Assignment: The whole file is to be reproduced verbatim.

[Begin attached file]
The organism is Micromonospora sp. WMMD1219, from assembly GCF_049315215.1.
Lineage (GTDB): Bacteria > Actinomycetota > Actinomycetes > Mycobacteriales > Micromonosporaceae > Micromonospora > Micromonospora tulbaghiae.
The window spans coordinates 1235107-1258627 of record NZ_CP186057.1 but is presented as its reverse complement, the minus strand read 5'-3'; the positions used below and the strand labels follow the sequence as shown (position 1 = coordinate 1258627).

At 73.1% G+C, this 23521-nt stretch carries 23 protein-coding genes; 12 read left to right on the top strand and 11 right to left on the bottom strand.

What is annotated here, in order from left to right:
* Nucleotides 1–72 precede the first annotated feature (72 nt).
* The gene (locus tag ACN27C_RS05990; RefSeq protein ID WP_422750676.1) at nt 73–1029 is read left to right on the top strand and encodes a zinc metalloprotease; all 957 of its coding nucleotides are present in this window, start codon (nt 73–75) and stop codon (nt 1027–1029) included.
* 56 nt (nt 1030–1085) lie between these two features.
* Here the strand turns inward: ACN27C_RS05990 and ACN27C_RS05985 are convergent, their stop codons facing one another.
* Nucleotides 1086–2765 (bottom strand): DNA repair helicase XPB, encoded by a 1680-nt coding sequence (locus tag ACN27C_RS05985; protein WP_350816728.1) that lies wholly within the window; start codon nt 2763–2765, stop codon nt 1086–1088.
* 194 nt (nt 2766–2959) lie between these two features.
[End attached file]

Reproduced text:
The organism is Micromonospora sp. WMMD1219, from assembly GCF_049315215.1.
Lineage (GTDB): Bacteria > Actinomycetota > Actinomycetes > Mycobacteriales > Micromonosporaceae > Micromonospora > Micromonospora tulbaghiae.
The window spans coordinates 1235107-1258627 of record NZ_CP186057.1 but is presented as its reverse complement, the minus strand read 5'-3'; the positions used below and the strand labels follow the sequence as shown (position 1 = coordinate 1258627).

At 73.1% G+C, this 23521-nt stretch carries 23 protein-coding genes; 12 read left to right on the top strand and 11 right to left on the bottom strand.

What is annotated here, in order from left to right:
* Nucleotides 1–72 precede the first annotated feature (72 nt).
* The gene (locus tag ACN27C_RS05990; RefSeq protein ID WP_422750676.1) at nt 73–1029 is read left to right on the top strand and encodes a zinc metalloprotease; all 957 of its coding nucleotides are present in this window, start codon (nt 73–75) and stop codon (nt 1027–1029) included.
* 56 nt (nt 1030–1085) lie between these two features.
* Here the strand turns inward: ACN27C_RS05990 and ACN27C_RS05985 are convergent, their stop codons facing one another.
* Nucleotides 1086–2765 (bottom strand): DNA repair helicase XPB, encoded by a 1680-nt coding sequence (locus tag ACN27C_RS05985; protein WP_350816728.1) that lies wholly within the window; start codon nt 2763–2765, stop codon nt 1086–1088.
* 194 nt (nt 2766–2959) lie between these two features.